With this movement within medical malpractice relative costs, and the additional economic burden from COVID-19, 2020 may be the year that hospitals and OB/GYN clinicians reach a tipping point on whether they can accept any more potentially avoidable risk as merely a cost of doing business.

As they also see tightening in the professional liability pricing, risk leaders and hospital executives must revisit their processes for mitigating OB/GYN risk, and better managing the often loss leader of claims at their facility, all by ensuring high quality OB/GYN patient care that mitigates the highest areas of patient risk Whether from the magnified economic impact of COVID-19, professional liability pricing pressures, or heightened loss experience, hospitals will be forced to highlight how they are proactively and innovatively managing their risk more successfully than their counterparts to survive financially and ensure their Women’s and Children’s service lines remain profitable.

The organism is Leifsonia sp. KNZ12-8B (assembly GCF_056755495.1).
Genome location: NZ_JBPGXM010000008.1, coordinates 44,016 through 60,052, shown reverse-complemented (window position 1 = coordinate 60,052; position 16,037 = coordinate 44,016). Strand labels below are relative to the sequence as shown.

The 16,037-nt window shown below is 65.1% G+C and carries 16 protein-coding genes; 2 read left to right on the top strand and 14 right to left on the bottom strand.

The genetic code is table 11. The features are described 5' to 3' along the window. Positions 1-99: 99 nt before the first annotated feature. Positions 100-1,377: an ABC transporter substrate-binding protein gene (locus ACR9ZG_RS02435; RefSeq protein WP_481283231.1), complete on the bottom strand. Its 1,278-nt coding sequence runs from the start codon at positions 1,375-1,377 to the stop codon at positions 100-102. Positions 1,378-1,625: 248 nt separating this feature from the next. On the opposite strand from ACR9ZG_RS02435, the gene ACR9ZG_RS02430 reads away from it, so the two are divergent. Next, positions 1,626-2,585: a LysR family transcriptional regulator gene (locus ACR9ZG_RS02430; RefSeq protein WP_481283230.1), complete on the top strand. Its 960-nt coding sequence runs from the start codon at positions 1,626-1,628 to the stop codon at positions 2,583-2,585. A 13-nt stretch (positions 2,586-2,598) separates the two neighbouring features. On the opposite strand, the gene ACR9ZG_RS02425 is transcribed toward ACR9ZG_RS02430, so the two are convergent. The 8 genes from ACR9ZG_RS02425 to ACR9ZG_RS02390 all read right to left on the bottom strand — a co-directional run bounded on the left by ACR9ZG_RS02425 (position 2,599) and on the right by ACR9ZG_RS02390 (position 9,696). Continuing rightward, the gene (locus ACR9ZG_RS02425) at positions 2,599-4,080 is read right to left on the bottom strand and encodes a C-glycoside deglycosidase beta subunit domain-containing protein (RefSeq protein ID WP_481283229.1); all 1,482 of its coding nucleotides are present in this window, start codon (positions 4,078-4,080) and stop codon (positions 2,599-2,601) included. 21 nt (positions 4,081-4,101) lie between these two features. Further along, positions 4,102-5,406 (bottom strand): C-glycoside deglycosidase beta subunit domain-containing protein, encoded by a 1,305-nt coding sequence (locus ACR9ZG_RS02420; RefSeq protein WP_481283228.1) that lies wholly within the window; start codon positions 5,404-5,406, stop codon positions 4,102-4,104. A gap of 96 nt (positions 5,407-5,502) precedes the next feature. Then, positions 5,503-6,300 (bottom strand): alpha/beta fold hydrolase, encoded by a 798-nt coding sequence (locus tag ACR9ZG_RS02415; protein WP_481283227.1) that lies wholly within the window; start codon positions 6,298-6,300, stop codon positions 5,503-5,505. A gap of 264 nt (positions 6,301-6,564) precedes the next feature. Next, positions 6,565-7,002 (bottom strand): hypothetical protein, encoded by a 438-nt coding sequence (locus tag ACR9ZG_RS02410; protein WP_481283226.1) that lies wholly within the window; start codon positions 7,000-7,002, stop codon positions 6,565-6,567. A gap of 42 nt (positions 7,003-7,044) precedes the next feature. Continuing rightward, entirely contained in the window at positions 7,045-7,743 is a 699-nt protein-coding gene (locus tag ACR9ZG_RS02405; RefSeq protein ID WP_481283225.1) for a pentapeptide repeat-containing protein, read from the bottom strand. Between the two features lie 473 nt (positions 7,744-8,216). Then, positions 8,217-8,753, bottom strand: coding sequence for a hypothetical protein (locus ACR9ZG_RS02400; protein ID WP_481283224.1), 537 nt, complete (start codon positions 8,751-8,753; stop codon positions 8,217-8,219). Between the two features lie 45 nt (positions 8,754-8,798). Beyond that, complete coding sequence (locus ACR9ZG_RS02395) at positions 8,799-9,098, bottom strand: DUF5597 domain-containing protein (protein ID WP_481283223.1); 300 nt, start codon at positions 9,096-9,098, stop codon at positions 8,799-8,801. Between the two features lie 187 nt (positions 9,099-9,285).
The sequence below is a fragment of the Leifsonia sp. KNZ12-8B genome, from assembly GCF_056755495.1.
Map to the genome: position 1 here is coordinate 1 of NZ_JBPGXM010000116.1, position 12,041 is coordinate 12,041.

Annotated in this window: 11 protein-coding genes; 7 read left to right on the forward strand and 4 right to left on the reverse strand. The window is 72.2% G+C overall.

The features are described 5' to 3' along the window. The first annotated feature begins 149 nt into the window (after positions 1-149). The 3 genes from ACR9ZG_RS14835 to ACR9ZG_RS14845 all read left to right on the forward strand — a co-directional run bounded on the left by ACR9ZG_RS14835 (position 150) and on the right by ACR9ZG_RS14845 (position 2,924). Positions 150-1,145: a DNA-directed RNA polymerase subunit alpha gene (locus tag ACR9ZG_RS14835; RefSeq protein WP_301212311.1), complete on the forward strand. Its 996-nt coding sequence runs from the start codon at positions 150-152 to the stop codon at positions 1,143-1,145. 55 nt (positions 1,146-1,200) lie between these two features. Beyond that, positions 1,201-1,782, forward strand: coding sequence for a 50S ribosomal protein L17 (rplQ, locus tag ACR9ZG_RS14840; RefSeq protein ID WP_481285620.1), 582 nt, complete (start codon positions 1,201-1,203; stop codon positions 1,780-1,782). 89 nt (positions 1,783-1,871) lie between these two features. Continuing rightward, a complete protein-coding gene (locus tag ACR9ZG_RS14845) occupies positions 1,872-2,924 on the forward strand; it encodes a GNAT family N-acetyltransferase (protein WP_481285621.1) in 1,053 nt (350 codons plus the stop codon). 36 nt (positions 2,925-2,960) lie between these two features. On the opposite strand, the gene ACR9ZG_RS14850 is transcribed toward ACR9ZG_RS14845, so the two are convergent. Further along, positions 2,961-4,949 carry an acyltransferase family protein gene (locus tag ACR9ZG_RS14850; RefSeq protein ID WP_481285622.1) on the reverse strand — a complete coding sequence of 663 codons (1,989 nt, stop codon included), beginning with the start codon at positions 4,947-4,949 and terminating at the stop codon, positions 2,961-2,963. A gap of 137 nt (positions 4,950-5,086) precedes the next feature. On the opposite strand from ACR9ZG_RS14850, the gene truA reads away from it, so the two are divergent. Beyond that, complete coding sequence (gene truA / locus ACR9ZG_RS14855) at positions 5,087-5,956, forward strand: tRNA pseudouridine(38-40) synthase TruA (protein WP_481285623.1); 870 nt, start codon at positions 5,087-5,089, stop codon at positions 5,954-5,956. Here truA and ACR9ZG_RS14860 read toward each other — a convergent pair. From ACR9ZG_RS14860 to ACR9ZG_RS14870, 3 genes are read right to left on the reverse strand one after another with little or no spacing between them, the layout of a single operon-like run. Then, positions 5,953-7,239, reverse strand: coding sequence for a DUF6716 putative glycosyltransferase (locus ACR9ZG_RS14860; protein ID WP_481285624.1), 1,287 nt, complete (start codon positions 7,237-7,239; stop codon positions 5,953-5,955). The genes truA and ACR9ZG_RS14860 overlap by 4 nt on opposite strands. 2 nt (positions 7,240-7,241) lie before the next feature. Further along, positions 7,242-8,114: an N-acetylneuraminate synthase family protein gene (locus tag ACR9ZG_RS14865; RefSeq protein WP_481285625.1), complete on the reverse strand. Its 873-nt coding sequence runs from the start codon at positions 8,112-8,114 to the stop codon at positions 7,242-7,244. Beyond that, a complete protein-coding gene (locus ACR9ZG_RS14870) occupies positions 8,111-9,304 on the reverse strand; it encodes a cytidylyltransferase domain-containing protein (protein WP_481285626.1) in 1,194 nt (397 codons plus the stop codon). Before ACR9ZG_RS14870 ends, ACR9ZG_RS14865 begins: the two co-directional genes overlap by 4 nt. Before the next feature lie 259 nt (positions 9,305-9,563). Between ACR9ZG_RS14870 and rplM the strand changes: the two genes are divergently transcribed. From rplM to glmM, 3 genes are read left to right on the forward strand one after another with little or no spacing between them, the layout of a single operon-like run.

At the most extreme end of the spectrum, hospitals and clinicians can continue to respond within a fear based culture that often leads to costly defensive medicine practices not always in the best interest of the patient. Conversely, hospitals can proactively take steps to address risk mitigation and quality control and improve both quality of care and patient experience, significantly driving down the likelihood of a medical malpractice claim being successful.